Henry Disston, Mr. Chairman, was born in Tewkesbury, England, on May 23, 1819, the third child of Thomas and Ann Harrod Disston.  When Henry was about four years old Thomas moved his family to Derby, in Nottinghamshire, where he engaged in the manufacture of lace machines.  There, Thomas invented a machine for making a certain fine, rare, and beautiful lace, and as Henry grew up he instructed the boy in his business and in the general principles of mechanics. 

Since no lace of the kind produced by Thomas Disston's machine was then manufactured in the United States of America, a group of business men made him a tempting offer to bring his machine to this Country and set it up in a mill at Albany, New York.  Thomas accepted the offer and, taking with him his machine, his son, Henry, and his daughter, Marianna, he sailed for America. 

After a tedious 60 day voyage they landed at Philadelphia, early in 1833, where as stated, Thomas died of apoplexy, three days later.  The fate of Thomas' lace machine is not known, beyond the fact that it was taken from the ship and sold, the money being sent to his widow in England.

Marianna found refuge in the home of friends, and in due time was happily married.  Henry, remembering his father's advice that a skilled tool maker always could earn a good living, apprenticed himself to Lindley, Johnson & Whitcraft, a firm of sawmakers in Philadelphia, where he learned to make saws and the tools required in their manufacture.  When he left the firm, in 1840, his accumulated savings and the tools and raw material he had accepted for wages due him, amounted to about $350.

With that as his total capital, Henry Disston rented a tiny basement at 21 Bread Street, not far from Second and Arch (then known as Mulberry) Streets, and built his furnace with his own hands.  Unable to afford a ton of coal, he borrowed a wheelbarrow and hauled the coal he needed from Delaware River docks a mile away.

At the outset of his business career, Henry Disston had a serious obstacle to surmount.  English saw manufacturers held a virtual monopoly in the American market, in which there existed a strong prejudice against tools made in this Country.  He knew then that he had to make better saws than any made up to that time.  He also knew that he would have to break down that prejudice.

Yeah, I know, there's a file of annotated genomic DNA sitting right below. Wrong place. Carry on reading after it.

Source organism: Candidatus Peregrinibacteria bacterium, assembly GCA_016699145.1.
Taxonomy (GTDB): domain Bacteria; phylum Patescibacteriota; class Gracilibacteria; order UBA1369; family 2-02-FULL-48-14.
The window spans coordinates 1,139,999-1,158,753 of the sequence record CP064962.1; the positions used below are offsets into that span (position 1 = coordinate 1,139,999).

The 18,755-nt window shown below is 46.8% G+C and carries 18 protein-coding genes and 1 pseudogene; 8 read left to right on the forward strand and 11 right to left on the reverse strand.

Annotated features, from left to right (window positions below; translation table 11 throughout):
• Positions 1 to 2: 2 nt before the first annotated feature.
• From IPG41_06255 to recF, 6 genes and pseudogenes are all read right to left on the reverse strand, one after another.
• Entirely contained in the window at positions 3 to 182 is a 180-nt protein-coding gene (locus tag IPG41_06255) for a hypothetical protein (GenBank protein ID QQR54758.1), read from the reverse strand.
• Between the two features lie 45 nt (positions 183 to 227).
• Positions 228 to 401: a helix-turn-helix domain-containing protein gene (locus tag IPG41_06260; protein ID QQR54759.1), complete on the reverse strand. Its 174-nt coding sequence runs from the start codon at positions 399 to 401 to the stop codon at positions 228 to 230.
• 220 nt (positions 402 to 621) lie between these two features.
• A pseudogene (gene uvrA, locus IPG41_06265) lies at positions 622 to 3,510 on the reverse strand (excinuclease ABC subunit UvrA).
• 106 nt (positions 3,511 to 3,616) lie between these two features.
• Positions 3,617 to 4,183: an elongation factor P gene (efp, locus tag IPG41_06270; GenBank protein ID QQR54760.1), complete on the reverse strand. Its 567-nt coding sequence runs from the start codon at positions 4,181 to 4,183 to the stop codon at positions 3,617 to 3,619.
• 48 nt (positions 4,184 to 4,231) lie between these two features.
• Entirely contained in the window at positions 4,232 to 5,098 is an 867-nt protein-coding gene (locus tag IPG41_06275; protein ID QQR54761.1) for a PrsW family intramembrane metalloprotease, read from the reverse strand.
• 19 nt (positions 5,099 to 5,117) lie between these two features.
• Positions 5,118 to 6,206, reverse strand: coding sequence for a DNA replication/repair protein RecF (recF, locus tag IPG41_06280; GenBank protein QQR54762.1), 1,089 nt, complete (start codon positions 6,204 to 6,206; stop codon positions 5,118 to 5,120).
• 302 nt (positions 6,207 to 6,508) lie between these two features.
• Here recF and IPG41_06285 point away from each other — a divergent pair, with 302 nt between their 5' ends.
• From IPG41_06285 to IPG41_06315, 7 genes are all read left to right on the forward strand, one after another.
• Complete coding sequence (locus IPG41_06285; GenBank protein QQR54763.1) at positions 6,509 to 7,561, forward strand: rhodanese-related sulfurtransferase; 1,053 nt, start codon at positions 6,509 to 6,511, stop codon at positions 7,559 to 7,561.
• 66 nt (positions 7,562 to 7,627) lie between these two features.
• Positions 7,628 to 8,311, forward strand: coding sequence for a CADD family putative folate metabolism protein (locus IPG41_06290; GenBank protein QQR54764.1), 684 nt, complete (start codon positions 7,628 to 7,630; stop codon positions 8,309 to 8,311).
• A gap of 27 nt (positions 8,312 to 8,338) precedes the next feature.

That he succeeded is evidenced by the fact that the firm he established is the only American manufacturer of saws in existence at that time which has survived to this day.  Henry Disston not only built his own furnace, but also fired it himself and tempered his own saws, smithed, ground, set, and filed them.  Later, he trained others to make saws to his standards.

To meet the competition, he put into his saws every measure of quality within his skill and within knowledge of the art of sawmaking, and proved to the merchants their superiority over other saws.  An interesting anecdote describing his early sales technique is treasured in the Disston archives:

"A plainly dressed young man entered a hardware house.  He called for the proprietor and asked to see a carpenter's saw.  The saw was brought, and the stranger, examining it carefully, remarked that it was good for nothing.  Then, the story goes; he suddenly broke the saw with a smart blow on the counter.  "Who are you, Sir?" said the proprietor in some consternation.  "I am called Henry Disston," was the answer, "and here is a saw that I defy you or any other man to break with similar treatment."  He laid down one of his own saws.  The dealer, who later headed one of the city's largest hardware establishments, said, after mentioning the incident, that the trade was forced to buy the saws of the young manufacturer because of their obvious superiority."